Regulations published for mandatory vaccination of care home workers

The government presented draft regulations to Parliament on 22 June 2021 for care homes to require evidence from workers and others visiting care home that they have had the up to date “complete course of doses” of a coronavirus vaccination treatment.

This does not appear limited to care homes with elderly residents over 65 as trailed by the government, but applies to all care homes providing accommodation together with nursing or personal care, though excluding hospitals and children homes.  (‘any surrounding grounds’ of care home premises are excluded, so garden maintenance workers, for example, avoid the requirement.)

There is no reference to who is ‘deployed’ anywhere. That has, of course, been no more than government spin. Anyone who works in a care home is at that point deployed in it. The only time where someone works might be considered is in the context of whether dismissal is required or if the employer has work opportunities other than in a care home. Councils and public sector employers might have such opportunities (until such requirements are extended of course), but that is very unlikely in the private sector where dismissal is almost certain to result for the unvaccinated.

Exceptions to mandatory vaccination


(a) the residents themselves;

(b) “clinical reasons” for exemption;

(c) it is reasonably necessary to provide emergency assistance;

(d) it is reasonably necessary for urgent maintenance assistance with respect to the premises;

(e) attending in the execution of duties as a member of the emergency services;

(f) a friend or relative of a resident;

(g) visiting a dying service user ;

(h) it is reasonably necessary to provide comfort or support following the death of a friend or relative; or

(i) anyone under the age of 18.

Gaps in the theory of protection

We will not here go into the arguments about who is being protected, from what or what is achieved if the Covid-19 treatments are effective, or any of the various reasons not to want them.  We note in passing, however, there is no exception on grounds of any protected characteristic, such as religious or philosophical belief (e.g. those who object to treatments developed or manufactured through use of foetus or animal products).

However, the government has to make decisions about how wide it is able to extend the requirements for vaccination. Its judgement is to leave a huge gap in the ‘vaccine’ protection supposedly required in a response to a current ’emergency’ (a health emergency remaining the basis for authorisation of experimental novel treatment still under trial and being mandated).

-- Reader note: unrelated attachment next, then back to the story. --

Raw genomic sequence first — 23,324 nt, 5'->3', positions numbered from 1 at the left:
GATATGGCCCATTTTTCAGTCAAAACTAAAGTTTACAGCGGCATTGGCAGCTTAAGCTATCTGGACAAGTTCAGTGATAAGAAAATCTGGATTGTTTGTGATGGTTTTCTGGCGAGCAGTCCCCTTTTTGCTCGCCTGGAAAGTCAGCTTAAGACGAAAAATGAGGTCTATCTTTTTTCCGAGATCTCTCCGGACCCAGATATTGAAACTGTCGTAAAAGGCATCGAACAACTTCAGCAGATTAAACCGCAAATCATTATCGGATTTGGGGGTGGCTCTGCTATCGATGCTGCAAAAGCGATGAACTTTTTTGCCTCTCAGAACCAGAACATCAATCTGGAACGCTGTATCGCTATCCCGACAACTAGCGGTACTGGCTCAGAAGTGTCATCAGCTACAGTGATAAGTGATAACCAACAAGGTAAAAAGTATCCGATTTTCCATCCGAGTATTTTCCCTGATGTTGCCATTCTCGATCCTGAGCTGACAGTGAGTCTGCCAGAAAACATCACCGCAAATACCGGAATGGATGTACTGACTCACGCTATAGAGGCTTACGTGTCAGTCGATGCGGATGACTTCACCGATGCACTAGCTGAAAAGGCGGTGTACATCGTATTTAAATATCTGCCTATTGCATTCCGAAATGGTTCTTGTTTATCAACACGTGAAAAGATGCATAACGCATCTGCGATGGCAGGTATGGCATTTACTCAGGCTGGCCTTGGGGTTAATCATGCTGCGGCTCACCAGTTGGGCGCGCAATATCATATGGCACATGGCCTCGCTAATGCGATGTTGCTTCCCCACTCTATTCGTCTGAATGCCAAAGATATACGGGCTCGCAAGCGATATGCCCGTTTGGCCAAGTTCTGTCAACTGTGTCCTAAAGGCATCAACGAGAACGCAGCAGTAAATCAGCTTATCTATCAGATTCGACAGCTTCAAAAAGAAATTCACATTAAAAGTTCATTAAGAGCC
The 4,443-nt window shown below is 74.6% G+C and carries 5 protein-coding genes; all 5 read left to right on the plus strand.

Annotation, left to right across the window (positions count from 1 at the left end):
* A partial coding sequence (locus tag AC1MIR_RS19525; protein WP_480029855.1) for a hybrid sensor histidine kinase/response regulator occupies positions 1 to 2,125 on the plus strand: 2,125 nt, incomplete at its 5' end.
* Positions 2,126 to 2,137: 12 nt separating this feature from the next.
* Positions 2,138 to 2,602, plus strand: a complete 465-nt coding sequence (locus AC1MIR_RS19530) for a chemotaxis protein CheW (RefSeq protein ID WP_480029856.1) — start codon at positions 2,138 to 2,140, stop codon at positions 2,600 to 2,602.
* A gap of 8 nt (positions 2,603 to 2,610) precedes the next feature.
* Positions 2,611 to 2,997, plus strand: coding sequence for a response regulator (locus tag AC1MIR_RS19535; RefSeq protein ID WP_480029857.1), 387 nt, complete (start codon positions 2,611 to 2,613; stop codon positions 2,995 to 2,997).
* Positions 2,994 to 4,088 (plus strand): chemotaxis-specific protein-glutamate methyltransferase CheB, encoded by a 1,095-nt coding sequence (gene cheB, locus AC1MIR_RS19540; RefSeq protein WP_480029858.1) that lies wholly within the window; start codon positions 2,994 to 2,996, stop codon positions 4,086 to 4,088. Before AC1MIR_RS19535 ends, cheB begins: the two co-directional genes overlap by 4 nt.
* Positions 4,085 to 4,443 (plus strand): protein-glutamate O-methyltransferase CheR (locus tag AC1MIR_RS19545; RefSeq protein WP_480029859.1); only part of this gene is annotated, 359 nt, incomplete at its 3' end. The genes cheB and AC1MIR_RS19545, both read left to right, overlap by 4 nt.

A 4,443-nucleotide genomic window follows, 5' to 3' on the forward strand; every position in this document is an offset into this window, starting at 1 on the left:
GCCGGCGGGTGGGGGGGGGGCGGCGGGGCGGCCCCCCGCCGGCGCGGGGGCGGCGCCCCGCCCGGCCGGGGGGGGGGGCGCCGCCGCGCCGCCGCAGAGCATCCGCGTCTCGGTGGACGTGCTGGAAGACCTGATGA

That huge gap in protection is provide by exempting children under 18 and friends and relatives who can visit the home, straight from the supermarket or office etc.  Additionally, the residents don’t have to be jabbed even if no medical exemption applies. With such gaps, what protection is achieved exactly by just the staff being required jabbed?

On the other side of the coin, however, the requirement up to date Covid jabs is extended far wider than the staff. The following are examples of unjabbed people who can NOT be permitted to attend a care home:

  • any doctor or nurse other than as an emergency response
  • any worker or volunteer other than as an emergency response
  • anyone who would like to visit the care home to inspect or check it is suitable before they or their relative takes up residence
Other points of note about the regulations

They will come into force 16 weeks after they’ve been made.

They are for England only. The other nations may of course follow suit even if so far they’ve not said they will.

One wonders what plans are in place for a wider series of mandated vaccinations, not just against SARs-CoV-2.

Unlike all other Coronavirus regulations, these do not rely on being an emergency response. They are implemented as amendments to the Health and Social Care Act 2008 (Regulated Activities) Regulations 2014 and a full impact assessment of the costs and benefits of these regulations is required. That assessment has not been published, although a general decision has clearly been made already that benefits outweigh costs. When will the assessment be made published?

The decision to use regulations may open legal challenge on the basis the Minister’s authority to is restricted by a requirement to act in accordance with the Human Rights Act i.e. to justify the interference with human rights caused by these regulations as being necessary and proportionate. If this law were introduced as primary legislation, by an Act of Parliament, such challenge would not be possible. Cynically, one might imagine the government is seeking to establish a precedent of getting mandatory vaccines achieved by the stroke of a minister’s pen, as have been all Coronavirus regulations to date. If the government achieves that precedent, it may become much easier and very much quicker to introduce mandatory vaccination across the whole of society, arguably the only brake being political and civil resistance.

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